“You strike a woman, you strike a rock!”

Across the world, women took to the streets for International Working Women’s Day to demand dignity, equality, and freedom

March 09, 2022 by Peoples Dispatch
Members of Brazilian people's movements participated in a mobilization in São Paulo on March 8. Photo: Emilly Firmino

Over the past several years, working class movements across the world have taken to the streets and plazas on March 8, International Working Women’s Day in recognition of the day as an important day of struggle and resistance and to further the cause of women’s liberation. The day which corporations and NGOs have attempted to dilute into a day to give presents to women and recognize their achievements has radical roots. It was established by socialist women in the heat of militant labor and internationalist organizing in order to highlight women’s centrality in the struggle to overthrow class based oppression, as well as to end the unique oppression faced by women.

Today the roots of the day have once again been put at the center of the conversation with people’s movements, feminist organizations, left parties, and progressive groups organizing militant mobilizations, strikes, and actions to demand an end to gender-based violence and oppression, the guarantee to fundamental rights such as abortion and safety, and dignity in the broadest sense, meaning access to employment, housing, and education.

In the United States, feminists continue to celebrate the legacy of IWD, even in the current hostile political climate. Last week, the United States Senate voted down the Women’s Health Protection Act, which would have enshrined the right to an abortion into law rather than merely into legal code. On March 6 and 7, on the weekend preceding International Working Women’s Day, women’s rights activists in the Party for Socialism and Liberation widely denounced the Senate’s actions in a series of rallies and marches organized in cities across the country. Signs across the country were emblazoned with slogans such as “End the war on women’s rights!”, “Only the struggle has won women’s rights!”, and “Safe abortions, on demand, no apologies!”

Meanwhile, in Brazil, the women of the Landless Workers Movement (MST) continue to advance the struggle of women within their broader demand for people’s agrarian reform. On March 8, 100 women occupied the Botafogo Farm, in the municipality of Jussari to demand the area be designated for agrarian reform. Women of the MST also held actions, distributed food, and marched in numerous Brazilian cities alongside other people’s movements in the country such as Levante Popular da Juventude (Popular Youth Uprising), World March of Women, Movement Against Dams, and others.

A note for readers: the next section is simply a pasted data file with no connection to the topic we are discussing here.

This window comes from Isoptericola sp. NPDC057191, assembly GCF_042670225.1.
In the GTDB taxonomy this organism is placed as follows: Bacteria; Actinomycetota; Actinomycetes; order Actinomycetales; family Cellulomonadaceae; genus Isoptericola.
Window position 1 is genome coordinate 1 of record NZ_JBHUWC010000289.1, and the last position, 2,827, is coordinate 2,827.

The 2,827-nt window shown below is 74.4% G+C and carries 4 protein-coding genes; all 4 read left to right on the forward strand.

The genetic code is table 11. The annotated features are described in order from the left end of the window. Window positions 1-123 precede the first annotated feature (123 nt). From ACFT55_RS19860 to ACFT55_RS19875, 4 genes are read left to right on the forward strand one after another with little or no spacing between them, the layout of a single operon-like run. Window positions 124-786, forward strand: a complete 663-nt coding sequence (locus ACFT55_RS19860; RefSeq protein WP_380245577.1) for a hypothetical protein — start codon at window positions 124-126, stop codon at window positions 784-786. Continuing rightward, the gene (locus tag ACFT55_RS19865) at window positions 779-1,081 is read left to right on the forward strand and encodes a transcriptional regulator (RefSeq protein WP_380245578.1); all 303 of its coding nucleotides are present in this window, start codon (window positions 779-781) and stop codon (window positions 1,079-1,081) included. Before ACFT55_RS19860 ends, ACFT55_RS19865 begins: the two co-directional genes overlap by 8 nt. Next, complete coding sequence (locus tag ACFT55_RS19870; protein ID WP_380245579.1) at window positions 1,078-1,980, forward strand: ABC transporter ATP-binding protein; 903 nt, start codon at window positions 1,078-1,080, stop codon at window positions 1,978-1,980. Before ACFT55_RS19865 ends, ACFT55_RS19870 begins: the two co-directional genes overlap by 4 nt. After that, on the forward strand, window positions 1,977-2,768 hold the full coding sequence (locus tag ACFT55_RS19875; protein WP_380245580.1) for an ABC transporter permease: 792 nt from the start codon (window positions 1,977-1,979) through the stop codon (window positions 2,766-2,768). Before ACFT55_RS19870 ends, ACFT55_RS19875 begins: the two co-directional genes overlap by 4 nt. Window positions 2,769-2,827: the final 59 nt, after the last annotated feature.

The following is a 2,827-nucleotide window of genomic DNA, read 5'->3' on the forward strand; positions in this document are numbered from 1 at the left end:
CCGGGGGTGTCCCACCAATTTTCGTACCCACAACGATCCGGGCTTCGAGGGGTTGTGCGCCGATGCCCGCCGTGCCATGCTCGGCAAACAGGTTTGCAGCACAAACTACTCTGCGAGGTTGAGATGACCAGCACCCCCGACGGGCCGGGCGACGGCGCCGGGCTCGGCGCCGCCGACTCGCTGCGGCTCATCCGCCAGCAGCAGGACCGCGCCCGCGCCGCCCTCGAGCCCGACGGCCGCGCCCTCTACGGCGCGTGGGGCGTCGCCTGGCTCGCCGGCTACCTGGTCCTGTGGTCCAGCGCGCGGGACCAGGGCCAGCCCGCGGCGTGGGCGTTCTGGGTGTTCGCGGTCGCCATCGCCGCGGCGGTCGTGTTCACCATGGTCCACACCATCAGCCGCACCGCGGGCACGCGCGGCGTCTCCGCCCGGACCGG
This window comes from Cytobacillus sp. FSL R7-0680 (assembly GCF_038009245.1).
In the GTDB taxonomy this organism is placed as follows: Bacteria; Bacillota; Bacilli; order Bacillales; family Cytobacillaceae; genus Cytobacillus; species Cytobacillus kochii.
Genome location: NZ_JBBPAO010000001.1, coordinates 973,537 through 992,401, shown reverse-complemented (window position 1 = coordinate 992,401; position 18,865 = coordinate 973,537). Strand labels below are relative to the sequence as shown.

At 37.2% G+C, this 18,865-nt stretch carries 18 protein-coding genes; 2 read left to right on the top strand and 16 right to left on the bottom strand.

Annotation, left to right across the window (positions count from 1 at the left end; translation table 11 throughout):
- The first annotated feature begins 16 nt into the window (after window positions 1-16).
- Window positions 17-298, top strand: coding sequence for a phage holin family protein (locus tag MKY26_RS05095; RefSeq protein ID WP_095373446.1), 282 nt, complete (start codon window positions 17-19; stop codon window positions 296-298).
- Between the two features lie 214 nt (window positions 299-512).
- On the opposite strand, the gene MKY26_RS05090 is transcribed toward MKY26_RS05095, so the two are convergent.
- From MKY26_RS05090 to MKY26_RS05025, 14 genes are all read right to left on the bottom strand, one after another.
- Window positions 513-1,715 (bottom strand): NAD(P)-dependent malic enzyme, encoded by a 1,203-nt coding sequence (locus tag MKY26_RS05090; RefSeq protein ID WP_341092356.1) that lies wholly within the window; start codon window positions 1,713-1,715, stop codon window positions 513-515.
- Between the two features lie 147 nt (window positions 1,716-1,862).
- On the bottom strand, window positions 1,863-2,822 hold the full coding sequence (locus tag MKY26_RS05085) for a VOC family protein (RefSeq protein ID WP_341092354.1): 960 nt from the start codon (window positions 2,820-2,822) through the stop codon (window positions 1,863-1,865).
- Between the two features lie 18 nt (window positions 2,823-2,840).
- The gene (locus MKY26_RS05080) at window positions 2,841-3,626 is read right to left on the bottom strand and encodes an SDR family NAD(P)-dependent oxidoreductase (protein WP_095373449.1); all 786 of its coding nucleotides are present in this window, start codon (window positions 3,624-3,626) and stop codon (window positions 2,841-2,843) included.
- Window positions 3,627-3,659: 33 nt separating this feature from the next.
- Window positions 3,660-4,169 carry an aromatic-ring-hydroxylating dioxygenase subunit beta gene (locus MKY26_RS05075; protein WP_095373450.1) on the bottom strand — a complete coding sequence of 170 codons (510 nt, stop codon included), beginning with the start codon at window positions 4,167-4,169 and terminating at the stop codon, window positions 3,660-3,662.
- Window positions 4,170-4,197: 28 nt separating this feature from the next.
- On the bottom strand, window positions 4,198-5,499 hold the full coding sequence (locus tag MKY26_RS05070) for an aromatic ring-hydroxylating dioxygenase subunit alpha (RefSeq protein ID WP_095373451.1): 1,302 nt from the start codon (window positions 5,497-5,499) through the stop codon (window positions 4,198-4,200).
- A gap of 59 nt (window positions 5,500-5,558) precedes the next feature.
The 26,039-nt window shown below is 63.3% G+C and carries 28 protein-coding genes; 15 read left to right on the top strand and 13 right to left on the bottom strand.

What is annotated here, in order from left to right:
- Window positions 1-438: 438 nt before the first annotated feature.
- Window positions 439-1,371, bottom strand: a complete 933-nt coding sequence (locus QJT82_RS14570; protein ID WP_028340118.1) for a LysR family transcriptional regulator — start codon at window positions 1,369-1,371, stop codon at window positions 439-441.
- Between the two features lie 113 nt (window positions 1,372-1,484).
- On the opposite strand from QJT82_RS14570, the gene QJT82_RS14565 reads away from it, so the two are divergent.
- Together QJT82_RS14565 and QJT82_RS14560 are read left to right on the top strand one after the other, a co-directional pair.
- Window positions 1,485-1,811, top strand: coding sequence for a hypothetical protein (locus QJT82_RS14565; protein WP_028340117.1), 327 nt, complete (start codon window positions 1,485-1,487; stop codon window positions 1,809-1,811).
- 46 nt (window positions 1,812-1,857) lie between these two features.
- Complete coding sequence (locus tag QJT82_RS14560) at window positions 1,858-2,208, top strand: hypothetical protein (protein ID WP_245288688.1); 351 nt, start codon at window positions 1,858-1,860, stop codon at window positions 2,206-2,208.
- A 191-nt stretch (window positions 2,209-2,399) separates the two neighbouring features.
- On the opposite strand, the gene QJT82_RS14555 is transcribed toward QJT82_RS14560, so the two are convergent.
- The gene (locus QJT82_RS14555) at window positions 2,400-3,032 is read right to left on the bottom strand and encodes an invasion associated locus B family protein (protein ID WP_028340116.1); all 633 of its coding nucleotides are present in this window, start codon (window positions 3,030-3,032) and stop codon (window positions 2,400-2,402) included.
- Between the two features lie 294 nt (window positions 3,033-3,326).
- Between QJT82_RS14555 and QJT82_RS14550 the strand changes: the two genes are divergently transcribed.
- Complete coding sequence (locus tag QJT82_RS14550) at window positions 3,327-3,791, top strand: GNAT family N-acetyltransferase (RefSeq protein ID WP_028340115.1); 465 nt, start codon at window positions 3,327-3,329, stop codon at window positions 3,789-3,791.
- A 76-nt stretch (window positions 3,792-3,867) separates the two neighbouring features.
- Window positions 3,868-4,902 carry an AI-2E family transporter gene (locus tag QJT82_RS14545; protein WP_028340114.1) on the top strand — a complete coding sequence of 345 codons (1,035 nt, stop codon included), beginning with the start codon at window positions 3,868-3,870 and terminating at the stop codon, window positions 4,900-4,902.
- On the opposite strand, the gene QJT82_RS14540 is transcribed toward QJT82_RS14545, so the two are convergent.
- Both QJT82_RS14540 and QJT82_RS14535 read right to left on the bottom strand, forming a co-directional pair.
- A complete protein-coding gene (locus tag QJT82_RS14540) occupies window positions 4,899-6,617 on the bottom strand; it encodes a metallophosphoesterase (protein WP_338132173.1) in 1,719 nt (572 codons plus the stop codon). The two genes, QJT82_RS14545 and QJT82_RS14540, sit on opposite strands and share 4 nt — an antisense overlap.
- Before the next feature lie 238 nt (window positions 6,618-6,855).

In Guatemala, women in Izabal organized a community forum centered around International Women’s Day, with an emphasis on food sovereignty.

Across Colombia, feminists organized actions like a sit-in demanding accountability for harassment, marches opposing violence against women, and a fair selling goods creating by working women.

In El Salvador, women marched in protest of femicide, and the “complicit silence of the state”.

Feminists in Mexico mobilized in cities across the country against femicides and violence. The country has one of the highest rates of femicide in the region and the callousness with which the phenomenon is treated by the justice system was the subject of an Amnesty International report “Justice on Trial: Failures in criminal investigations of femicides preceded by disappearance in the State of Mexico”.

In the Indian State of Kerala, where communists hold political power, the state government introduced several measures centered around women’s issues. As the Chief Minister of Kerala tweeted, the measures included “A portal to manage complaints on dowry, martial arts training for women, premarital counseling program, and gender audited books for Anganwadis.”

In Zambia, the Socialist Party Women’s League gathered across the country (Eastern, Lusaka, Luapula provinces) in public demonstrations to draw attention to the deep social and economic inequalities inherited from African feudalism, colonialism and contemporary capitalism.

In Tanzania, peasant women of Mtandao wa Vikundi vya Wakulima Tanzania, in collaboration with organisations in the international peasant network of La Via Campesina Southern and Eastern Africa, held a weekend workshop on working-class women struggles in Africa and a public march to mark International Women’s Day, under the banner: ‘Dismantle Social Classes To Build Gender Equality.’

In Italy, feminist organization Non Una Di Meno, originally founded to oppose femicide, called a general strike for March 8th to address the precarious situation of women workers after two years of pandemic, among other agitational points such as student’s and LGBTQ issues. “On 8M we show that we are not alone, that we are a collective force.” wrote the organization. “We are convinced: the feminist and transfeminist strike is for the people, of all genders.”

Women activists organized throughout all of Europe, including in Tuzla, where feminists organized a march for safe childbirth and other reproductive rights. In Zagreb, the Faktiv feminist collective also called for a general strike. The collective wrote: “It is up to us to fight on behalf of girls and girls, on behalf of pensioners, workers, refugees and migrants, on behalf of trans and intersex people, on behalf of the homeless and all women who cannot fight for themselves today.”